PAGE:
The fellows were bright and entertaining and I felt quite comfortable with both of them. Being an Army brat does lend a bit of cachet in life, and lots of experience in zany situations.

One night they took us to a casual restaurant/bar called The Barge, which was right on Long Island Sound. Our dates ordered a pitcher of beer and the bartender didn’t bother with ID for Jackie or me. Not quite 17 and I was out having beer! It wasn’t something I’d tell my dad about, but I would certainly share the adventure with my mother.

Me, Gerry and Jackie at The Barge -- Beer and Babes!

After a beer, Gerry, who was quite the comedian and a bit of a showoff, led the three of us outside to the barely lit back patio, which jutted into the water, to show us the view. It was freezing, but I recall we left our coats inside. He instructed us to watch him carefully and then he ran to the other end of the small patio, jumped over the wooden border and disappeared. Since there was water all around, we assumed he’d jumped into the water. Why?

Was this a stunt or some kind of trick? Although he didn’t reappear for a few minutes, Ray assured us Gerry would be fine.   Before we got too worried, we saw hands and then a head appear as Gerry slowly pulled himself back over the side, bedraggled, soaking wet, panting and shivering.

“I knew there was a small shelf you couldn’t see and you’d think I was an idiot for jumping in the water,” he told us, trying to chuckle at himself before freezing to death. By this time we were all laughing at his mistake as he blurted out, “It turned out that the shelf wasn’t solid and I went straight into the water.”

Trying to warm up after a winter swim

Gerry kept shivering and dripping as we stealthily made our way through the bar and out to the car, trying not to be too loud with our laughter. Ray  found a blanket in his trunk, Jackie added a muffler, and we drove to Ray’s nearby home for a change of clothes for Gerry.

Gerry had literally put a damper on the evening in his attempt to steal the spotlight! It was unusual, hilarious and unforgettable. Amazing what a guy will do for a laugh and to impress his girlfriend! Too bad there was no YouTube in those days. At least we had a camera to document it for posterity.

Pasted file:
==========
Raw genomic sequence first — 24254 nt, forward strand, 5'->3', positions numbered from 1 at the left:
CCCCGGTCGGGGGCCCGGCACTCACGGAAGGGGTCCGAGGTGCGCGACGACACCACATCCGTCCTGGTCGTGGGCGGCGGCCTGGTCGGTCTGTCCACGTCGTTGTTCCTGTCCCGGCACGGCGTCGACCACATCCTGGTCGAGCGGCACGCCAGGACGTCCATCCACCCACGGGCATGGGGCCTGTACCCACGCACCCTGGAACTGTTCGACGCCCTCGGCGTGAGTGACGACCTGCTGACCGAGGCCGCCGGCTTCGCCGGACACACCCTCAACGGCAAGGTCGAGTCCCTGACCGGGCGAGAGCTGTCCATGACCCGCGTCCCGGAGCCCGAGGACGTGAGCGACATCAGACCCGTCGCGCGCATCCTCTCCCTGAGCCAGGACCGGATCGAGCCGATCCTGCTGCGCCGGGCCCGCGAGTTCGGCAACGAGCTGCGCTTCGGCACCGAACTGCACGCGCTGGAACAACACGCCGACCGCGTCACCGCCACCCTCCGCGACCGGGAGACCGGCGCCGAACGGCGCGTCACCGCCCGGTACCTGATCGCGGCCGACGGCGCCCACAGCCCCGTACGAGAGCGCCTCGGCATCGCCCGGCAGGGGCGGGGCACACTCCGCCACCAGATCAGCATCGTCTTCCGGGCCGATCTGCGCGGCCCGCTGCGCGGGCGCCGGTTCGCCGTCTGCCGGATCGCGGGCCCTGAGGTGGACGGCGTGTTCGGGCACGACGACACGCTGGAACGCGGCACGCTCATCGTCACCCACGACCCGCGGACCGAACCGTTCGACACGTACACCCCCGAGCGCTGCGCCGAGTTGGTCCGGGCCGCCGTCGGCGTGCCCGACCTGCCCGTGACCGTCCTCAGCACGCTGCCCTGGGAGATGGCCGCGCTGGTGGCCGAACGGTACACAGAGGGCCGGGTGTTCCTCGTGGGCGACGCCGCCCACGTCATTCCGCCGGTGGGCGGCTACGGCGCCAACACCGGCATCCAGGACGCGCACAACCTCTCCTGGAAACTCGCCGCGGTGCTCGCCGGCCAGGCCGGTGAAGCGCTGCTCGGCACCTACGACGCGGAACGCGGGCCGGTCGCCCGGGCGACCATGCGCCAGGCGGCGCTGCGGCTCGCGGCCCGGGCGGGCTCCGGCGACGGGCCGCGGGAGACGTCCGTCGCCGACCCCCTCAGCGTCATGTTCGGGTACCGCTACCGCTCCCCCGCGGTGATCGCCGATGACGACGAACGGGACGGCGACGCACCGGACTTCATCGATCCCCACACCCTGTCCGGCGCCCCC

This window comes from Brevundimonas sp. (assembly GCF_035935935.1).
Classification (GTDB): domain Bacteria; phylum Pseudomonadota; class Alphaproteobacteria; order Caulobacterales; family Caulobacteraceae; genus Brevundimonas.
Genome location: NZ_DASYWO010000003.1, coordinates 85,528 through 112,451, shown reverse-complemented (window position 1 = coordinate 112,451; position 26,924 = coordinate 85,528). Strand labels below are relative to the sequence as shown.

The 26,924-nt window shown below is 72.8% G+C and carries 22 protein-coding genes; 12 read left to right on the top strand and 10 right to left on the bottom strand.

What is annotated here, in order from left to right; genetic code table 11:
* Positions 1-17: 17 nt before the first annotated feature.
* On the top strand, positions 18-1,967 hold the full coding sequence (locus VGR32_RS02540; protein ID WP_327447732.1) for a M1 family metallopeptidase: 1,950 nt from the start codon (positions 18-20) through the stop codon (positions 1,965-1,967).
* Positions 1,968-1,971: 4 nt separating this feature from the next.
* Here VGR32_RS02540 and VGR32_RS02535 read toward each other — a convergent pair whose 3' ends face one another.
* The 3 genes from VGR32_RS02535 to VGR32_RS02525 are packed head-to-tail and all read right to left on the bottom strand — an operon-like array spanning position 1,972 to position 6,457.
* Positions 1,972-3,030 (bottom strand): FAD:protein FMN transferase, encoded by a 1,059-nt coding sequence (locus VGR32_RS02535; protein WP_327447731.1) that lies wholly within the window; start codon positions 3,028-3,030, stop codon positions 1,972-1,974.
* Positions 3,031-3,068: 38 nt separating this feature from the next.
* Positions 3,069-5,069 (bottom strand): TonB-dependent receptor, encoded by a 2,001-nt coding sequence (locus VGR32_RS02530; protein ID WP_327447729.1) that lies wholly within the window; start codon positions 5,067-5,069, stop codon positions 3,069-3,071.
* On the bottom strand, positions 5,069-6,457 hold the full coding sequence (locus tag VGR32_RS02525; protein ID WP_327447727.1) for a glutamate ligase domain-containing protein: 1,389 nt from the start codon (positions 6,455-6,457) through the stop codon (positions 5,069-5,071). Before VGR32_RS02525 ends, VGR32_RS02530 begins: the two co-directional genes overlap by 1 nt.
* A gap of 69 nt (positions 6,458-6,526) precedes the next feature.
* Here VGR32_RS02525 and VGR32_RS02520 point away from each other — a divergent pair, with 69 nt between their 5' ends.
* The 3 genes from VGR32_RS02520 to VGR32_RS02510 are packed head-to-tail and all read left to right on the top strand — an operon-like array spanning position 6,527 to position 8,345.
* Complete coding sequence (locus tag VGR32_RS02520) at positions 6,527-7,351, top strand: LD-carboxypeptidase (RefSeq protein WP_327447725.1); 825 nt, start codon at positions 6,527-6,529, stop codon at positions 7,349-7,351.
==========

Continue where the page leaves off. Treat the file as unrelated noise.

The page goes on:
A December Dunk in the Hudson River

Me, Gerry and Jackie at The Barge -- Beer and Babes!

The Hudson River in New York is not meant for swimming in the winter months. This month’s blizzard on the East Coast can attest to that.

Yet a Fordham University senior got a surprising taste of freezing river water years ago, and I was a laughing witness. Christmas season is a great time for amusing memories.

During the 1952-53 school year, I met my good friend Jackie, when my family lived in Fordham Hill Apartments in the Bronx. I attended PS 33, just off Fordham Road. Jackie and I became instant friends and have kept in touch ever since. She eventually settled in Marin County in Northern California. Life is a mysterious journey!

We wrote letters and exchanged visits over the years. Right after Christmas in 1959, when I was just about to turn 17 (January 1), I took a train to visit Jackie and enjoy the excitement of New York City.

Jackie made sure I saw the highlights (some of them with dates)—a play on Broadway: “Destry Rides Again; a movie at Radio City Music Hall, which included the Rockettes dancing; a drink at a Greenwich Village night spot, and a meal at the Jaegermeister, a special German restaurant. We even saw “Wild Strawberries,” a Swedish Ingmar Bergman movie—now a classic.

My very pretty friend was dating a few fellows, but the primary one at the time was Gerry, an older man of 21 and a Fordham University senior. Gerry fixed me up with Ray, a junior class friend of his. My dates had been limited to mostly younger guys, so I was thrilled to act older and sophisticated!

The fellows were entertaining and I felt quite comfortable with both of them. Being an Army brat does lend a bit of cachet in life.

One night they took us to a casual restaurant/bar called The Barge, which was right on the river in New Rochelle. We ordered a pitcher of beer and the bartender didn’t bother with ID for Jackie or me. Not quite 17 and I was out having beer! It wasn’t something I’d tell my dad about, but I would certainly share it with my mother.

After a beer, Gerry, who was quite the comedian and a bit of a showoff, led the three of us outside to the barely lit back patio, which jutted into the water, to show us the view. It was freezing, and I think we left our coats inside. He instructed us to watch him as he ran to the other end of the small patio, jumped over the wooden border and disappeared. Since there was water all around, we assumed he’d jumped into the water. Why?

Was there a trick: he didn’t reappear for a few minutes.   Before we got too worried, he slowly pulled himself back over the side, bedraggled, soaking wet, panting and shivering.

“I knew there was a small shelf you couldn’t see and you’d think I was an idiot for jumping in the water,” he told us, trying to laugh. By this time we were all laughing at his mistake as he blurted out, “It turned out that the shelf wasn’t solid and I went straight into the water.”

Trying to warm up after a winter swim

Gerry was shivering and dripping as we stealthily made our way through the bar and out to the car, trying not to be too loud with our laughter. Ray  found a blanket in his trunk, Jackie added a muffler, and we drove to Ray’s for a change of clothes for Gerry.

Gerry had literally put a damper on the evening in his attempt to steal the spotlight! It was unusual, hilarious and unforgettable. Amazing what a guy will do for a laugh and to impress his girlfriend!